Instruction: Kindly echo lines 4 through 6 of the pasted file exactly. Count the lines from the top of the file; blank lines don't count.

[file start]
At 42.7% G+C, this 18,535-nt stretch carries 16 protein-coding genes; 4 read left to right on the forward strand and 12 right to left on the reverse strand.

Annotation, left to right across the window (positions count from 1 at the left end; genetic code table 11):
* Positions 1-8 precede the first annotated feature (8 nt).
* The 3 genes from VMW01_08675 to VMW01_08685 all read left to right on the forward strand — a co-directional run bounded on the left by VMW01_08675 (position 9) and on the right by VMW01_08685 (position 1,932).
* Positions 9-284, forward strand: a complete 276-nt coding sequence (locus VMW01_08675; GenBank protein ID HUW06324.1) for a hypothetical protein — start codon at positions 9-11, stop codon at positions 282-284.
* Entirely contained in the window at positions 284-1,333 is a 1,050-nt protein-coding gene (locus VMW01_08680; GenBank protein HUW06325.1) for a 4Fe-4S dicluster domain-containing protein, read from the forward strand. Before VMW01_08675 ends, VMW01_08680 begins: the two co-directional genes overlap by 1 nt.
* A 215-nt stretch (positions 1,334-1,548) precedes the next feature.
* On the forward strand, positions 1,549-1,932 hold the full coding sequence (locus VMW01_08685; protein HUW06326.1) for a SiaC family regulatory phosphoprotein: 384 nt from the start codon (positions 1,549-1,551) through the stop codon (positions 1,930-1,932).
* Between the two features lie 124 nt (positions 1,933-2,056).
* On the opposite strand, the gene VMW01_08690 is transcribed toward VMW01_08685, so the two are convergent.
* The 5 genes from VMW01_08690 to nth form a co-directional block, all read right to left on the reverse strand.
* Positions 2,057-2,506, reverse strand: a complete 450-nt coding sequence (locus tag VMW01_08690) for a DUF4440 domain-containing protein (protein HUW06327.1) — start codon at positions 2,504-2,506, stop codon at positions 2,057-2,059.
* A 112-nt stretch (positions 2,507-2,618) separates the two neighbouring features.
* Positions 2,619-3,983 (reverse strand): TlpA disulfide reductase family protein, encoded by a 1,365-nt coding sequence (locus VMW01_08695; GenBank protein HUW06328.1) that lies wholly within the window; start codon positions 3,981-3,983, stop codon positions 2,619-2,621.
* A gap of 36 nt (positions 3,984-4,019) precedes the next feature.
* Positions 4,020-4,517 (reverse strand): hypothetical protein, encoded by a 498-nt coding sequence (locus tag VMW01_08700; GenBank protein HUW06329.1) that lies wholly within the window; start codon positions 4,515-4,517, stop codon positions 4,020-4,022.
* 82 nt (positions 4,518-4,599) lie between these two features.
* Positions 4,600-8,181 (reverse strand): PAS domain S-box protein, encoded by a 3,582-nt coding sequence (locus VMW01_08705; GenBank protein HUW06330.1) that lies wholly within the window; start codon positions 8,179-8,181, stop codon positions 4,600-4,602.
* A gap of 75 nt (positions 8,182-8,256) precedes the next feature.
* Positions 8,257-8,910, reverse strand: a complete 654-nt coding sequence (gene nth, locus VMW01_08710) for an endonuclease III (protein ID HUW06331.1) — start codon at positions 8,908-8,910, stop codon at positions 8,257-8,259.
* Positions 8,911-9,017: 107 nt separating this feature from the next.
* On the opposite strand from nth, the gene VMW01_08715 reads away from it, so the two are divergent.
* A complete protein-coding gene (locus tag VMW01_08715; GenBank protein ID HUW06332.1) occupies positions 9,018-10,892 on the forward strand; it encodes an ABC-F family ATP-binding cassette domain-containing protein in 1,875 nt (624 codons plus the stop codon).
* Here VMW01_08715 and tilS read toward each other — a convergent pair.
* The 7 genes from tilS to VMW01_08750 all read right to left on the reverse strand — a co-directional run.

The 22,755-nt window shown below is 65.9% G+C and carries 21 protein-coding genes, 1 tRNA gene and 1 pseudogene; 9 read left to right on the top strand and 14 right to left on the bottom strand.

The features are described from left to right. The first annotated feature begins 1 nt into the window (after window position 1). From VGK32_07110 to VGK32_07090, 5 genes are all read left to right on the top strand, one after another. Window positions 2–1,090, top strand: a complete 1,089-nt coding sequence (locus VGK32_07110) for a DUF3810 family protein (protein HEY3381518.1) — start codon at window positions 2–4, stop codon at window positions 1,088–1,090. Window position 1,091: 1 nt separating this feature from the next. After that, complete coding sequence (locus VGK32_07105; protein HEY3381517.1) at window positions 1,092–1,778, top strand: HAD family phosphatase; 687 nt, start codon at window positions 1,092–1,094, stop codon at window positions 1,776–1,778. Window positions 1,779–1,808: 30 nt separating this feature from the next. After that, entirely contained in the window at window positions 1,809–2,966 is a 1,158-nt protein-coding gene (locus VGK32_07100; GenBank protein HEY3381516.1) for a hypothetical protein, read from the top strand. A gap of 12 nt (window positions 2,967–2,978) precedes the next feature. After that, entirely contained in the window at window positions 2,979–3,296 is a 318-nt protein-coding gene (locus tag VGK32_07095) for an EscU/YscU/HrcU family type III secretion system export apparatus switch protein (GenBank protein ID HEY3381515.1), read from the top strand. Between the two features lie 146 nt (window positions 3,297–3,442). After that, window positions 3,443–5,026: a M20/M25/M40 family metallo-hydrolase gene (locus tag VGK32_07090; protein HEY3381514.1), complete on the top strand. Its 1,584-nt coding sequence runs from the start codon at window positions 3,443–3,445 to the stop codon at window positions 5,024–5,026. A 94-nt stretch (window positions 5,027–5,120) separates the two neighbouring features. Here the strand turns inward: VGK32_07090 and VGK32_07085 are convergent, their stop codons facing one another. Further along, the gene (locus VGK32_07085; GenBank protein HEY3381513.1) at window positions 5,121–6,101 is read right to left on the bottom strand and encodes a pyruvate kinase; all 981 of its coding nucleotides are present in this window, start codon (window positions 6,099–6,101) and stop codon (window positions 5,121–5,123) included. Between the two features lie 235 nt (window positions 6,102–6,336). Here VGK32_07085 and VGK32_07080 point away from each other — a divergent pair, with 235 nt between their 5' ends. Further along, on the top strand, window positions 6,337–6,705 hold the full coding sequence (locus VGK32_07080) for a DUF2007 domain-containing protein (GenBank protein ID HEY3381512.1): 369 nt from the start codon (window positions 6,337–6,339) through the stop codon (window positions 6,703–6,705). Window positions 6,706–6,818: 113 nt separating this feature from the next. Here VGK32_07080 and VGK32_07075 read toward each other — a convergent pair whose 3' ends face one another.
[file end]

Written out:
* The 3 genes from VMW01_08675 to VMW01_08685 all read left to right on the forward strand — a co-directional run bounded on the left by VMW01_08675 (position 9) and on the right by VMW01_08685 (position 1,932).
* Positions 9-284, forward strand: a complete 276-nt coding sequence (locus VMW01_08675; GenBank protein ID HUW06324.1) for a hypothetical protein — start codon at positions 9-11, stop codon at positions 282-284.
* Entirely contained in the window at positions 284-1,333 is a 1,050-nt protein-coding gene (locus VMW01_08680; GenBank protein HUW06325.1) for a 4Fe-4S dicluster domain-containing protein, read from the forward strand. Before VMW01_08675 ends, VMW01_08680 begins: the two co-directional genes overlap by 1 nt.